The governor has proposed a $334 million cut in California Community Colleges categorical programs—including the Fund for Student Success, which provides monies for student outreach programs.
According to the Daily News on May 29: "Faced with proposed cuts of $410 million for the 2008-2009 and 2009-2010 school years, and an additional chop of $375 million, the California State University system asked each campus to eliminate summer classes. The goal is to shake off or discourage 10,000 students from the system" (italics ours).
Furthermore, LAUSD followed many other K-12 school districts by canceling all summer courses this year in order to save about $34 million. This will affect over 225,000 students, and help close the budget gap of $130 million.
Beyond education, the governor has also proposed cutting welfare programs altogether (affecting 1.3 million impoverished Californians), closing 80% of state parks, and cutting off subsidized health insurance for over 1 million children, according to the Silicon Valley Mercury News.
Although the California State budget is facing an enormous deficit, these particular cuts seem all to target those Californians who need support the most: students, working class families, children, and unemployed Californians (a demographic likely to grow as a result of the rapidly declining economy). These cuts impact us at a time when our need for the programs that are being cut is greatest; further cuts to these support programs will increase our need for support!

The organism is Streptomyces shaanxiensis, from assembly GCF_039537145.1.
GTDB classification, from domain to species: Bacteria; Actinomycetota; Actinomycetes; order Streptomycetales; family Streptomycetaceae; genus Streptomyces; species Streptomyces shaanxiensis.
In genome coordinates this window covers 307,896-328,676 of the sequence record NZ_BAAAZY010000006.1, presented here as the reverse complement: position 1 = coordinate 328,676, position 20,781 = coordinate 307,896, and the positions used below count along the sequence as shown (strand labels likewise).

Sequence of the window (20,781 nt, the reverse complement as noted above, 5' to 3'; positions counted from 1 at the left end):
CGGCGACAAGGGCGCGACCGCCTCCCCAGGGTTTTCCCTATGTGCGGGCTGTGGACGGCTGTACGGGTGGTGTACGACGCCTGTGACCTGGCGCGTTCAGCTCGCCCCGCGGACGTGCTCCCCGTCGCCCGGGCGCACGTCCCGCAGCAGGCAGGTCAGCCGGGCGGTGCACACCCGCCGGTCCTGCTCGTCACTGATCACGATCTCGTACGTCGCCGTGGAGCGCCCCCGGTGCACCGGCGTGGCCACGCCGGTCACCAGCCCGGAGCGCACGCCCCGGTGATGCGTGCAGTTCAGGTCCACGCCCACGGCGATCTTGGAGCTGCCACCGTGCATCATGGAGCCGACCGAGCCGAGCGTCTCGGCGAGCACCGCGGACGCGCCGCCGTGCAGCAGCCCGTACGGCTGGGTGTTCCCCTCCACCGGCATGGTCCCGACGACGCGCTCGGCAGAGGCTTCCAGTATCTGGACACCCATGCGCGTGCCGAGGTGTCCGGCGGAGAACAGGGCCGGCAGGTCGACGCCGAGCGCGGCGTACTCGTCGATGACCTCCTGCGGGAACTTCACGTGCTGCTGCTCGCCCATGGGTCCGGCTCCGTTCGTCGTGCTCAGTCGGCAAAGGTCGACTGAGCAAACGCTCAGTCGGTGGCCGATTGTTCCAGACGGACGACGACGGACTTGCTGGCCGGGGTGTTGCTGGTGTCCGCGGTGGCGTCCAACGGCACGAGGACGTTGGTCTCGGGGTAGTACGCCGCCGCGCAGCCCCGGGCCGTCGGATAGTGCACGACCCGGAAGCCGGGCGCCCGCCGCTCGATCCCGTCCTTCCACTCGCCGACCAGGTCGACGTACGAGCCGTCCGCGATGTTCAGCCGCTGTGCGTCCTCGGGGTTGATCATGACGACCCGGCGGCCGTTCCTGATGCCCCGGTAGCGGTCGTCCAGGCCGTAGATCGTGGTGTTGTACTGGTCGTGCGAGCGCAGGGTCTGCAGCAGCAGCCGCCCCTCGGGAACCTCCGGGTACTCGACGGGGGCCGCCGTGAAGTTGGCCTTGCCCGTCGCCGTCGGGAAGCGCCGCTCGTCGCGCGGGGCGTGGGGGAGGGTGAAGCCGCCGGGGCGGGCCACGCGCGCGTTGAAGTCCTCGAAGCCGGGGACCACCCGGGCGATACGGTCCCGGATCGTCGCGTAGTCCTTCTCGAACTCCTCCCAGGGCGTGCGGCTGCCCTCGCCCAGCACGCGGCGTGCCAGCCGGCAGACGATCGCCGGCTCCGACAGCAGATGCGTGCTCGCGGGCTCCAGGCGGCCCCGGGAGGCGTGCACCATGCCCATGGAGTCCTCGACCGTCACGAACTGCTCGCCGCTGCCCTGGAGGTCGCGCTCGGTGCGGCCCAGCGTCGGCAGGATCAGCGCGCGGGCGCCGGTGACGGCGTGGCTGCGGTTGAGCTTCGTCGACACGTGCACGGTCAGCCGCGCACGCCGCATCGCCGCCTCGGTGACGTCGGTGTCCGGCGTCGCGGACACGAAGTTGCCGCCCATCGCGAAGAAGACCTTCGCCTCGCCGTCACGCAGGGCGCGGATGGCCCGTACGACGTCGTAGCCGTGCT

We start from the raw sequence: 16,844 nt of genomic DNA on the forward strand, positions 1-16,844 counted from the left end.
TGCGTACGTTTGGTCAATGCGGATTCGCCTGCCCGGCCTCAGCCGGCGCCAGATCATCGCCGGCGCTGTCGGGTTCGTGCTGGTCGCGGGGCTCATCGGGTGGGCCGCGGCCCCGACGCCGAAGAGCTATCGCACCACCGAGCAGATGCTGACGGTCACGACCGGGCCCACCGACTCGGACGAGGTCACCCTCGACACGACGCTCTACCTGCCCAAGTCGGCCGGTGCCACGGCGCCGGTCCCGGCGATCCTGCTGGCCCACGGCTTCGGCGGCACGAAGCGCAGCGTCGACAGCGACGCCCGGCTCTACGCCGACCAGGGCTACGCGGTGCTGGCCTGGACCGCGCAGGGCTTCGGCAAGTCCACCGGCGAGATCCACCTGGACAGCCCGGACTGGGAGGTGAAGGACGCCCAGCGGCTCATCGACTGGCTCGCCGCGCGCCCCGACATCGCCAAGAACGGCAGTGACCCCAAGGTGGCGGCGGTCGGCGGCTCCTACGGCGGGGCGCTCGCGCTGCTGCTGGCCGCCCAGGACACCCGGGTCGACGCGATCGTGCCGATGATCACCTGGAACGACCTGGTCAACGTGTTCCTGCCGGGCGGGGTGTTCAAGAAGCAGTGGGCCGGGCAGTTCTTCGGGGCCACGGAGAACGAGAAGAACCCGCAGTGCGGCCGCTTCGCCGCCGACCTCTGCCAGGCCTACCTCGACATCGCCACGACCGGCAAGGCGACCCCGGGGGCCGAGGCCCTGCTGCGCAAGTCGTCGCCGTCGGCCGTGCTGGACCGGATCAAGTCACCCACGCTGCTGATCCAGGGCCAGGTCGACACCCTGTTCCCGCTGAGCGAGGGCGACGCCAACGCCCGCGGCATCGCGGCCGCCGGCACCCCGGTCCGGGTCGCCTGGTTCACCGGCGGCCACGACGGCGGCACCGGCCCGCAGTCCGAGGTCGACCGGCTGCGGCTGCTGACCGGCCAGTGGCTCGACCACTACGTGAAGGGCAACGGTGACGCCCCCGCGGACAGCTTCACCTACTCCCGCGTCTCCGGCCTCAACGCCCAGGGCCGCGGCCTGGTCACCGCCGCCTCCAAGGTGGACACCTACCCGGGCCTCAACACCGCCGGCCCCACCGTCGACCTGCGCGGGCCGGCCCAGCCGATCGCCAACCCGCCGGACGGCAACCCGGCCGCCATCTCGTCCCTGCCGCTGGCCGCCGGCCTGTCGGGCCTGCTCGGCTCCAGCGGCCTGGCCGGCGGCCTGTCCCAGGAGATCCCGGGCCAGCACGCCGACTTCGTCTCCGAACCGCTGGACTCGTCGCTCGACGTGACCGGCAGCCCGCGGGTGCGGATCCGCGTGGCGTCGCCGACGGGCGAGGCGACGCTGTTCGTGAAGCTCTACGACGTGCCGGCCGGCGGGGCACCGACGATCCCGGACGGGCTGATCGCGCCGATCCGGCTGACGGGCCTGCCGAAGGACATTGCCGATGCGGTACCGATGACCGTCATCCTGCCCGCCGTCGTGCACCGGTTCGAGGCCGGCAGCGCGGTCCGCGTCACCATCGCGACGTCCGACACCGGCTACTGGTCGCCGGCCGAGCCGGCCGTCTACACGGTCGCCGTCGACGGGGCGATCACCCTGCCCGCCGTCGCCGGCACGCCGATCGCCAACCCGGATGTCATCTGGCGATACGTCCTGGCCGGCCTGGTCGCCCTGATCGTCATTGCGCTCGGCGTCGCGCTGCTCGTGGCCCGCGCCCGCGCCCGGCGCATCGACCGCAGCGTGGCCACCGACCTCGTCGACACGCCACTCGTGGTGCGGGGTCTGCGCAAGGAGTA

In order for our school to survive, we have to show that community colleges have broad public support—from our students, parents, teachers, alumni, communities, industry, and others.
At the same time, we must be prepared to continually demonstrate our support throughout the entire budget process, which could take anywhere from a couple of weeks to a couple of months.
WHAT YOU CAN DO
This Graph Explains More than We Ever Could
To read the San Francisco Chronicle Article where this graph is from, click here.
The chart below, from the State Legislator's Office website, shows California's spending by category.
This article, from the LA Times, discusses Proposition 98, which mandated that 40% of California's General Fund be spent on Education—a frequently cited cause for the current budget crisis; however, here in the Times, they explain how corporate tax breaks have impacted the budget far more severely. Click here to read it.